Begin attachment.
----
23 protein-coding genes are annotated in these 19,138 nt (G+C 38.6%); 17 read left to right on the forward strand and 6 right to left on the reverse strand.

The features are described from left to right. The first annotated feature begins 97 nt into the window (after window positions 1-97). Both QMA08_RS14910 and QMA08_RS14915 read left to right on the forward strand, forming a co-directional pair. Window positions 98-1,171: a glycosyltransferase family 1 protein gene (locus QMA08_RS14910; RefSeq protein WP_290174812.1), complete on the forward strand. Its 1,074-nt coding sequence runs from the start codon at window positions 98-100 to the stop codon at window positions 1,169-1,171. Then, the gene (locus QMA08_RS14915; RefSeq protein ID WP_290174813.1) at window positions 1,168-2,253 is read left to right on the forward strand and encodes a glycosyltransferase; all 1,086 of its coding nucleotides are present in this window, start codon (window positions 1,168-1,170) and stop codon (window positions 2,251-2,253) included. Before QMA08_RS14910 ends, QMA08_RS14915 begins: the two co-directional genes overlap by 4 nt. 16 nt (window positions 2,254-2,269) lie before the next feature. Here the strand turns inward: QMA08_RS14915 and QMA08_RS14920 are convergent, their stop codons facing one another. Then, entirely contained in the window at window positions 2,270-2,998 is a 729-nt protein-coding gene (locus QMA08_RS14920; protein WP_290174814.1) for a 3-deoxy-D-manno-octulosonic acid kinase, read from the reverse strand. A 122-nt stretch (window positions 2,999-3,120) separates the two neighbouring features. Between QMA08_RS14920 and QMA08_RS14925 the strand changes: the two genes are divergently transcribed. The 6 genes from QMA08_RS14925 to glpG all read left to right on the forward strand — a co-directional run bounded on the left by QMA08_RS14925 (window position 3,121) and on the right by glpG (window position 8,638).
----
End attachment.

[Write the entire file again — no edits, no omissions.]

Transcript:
23 protein-coding genes are annotated in these 19,138 nt (G+C 38.6%); 17 read left to right on the forward strand and 6 right to left on the reverse strand.

The features are described from left to right. The first annotated feature begins 97 nt into the window (after window positions 1-97). Both QMA08_RS14910 and QMA08_RS14915 read left to right on the forward strand, forming a co-directional pair. Window positions 98-1,171: a glycosyltransferase family 1 protein gene (locus QMA08_RS14910; RefSeq protein WP_290174812.1), complete on the forward strand. Its 1,074-nt coding sequence runs from the start codon at window positions 98-100 to the stop codon at window positions 1,169-1,171. Then, the gene (locus QMA08_RS14915; RefSeq protein ID WP_290174813.1) at window positions 1,168-2,253 is read left to right on the forward strand and encodes a glycosyltransferase; all 1,086 of its coding nucleotides are present in this window, start codon (window positions 1,168-1,170) and stop codon (window positions 2,251-2,253) included. Before QMA08_RS14910 ends, QMA08_RS14915 begins: the two co-directional genes overlap by 4 nt. 16 nt (window positions 2,254-2,269) lie before the next feature. Here the strand turns inward: QMA08_RS14915 and QMA08_RS14920 are convergent, their stop codons facing one another. Then, entirely contained in the window at window positions 2,270-2,998 is a 729-nt protein-coding gene (locus QMA08_RS14920; protein WP_290174814.1) for a 3-deoxy-D-manno-octulosonic acid kinase, read from the reverse strand. A 122-nt stretch (window positions 2,999-3,120) separates the two neighbouring features. Between QMA08_RS14920 and QMA08_RS14925 the strand changes: the two genes are divergently transcribed. The 6 genes from QMA08_RS14925 to glpG all read left to right on the forward strand — a co-directional run bounded on the left by QMA08_RS14925 (window position 3,121) and on the right by glpG (window position 8,638).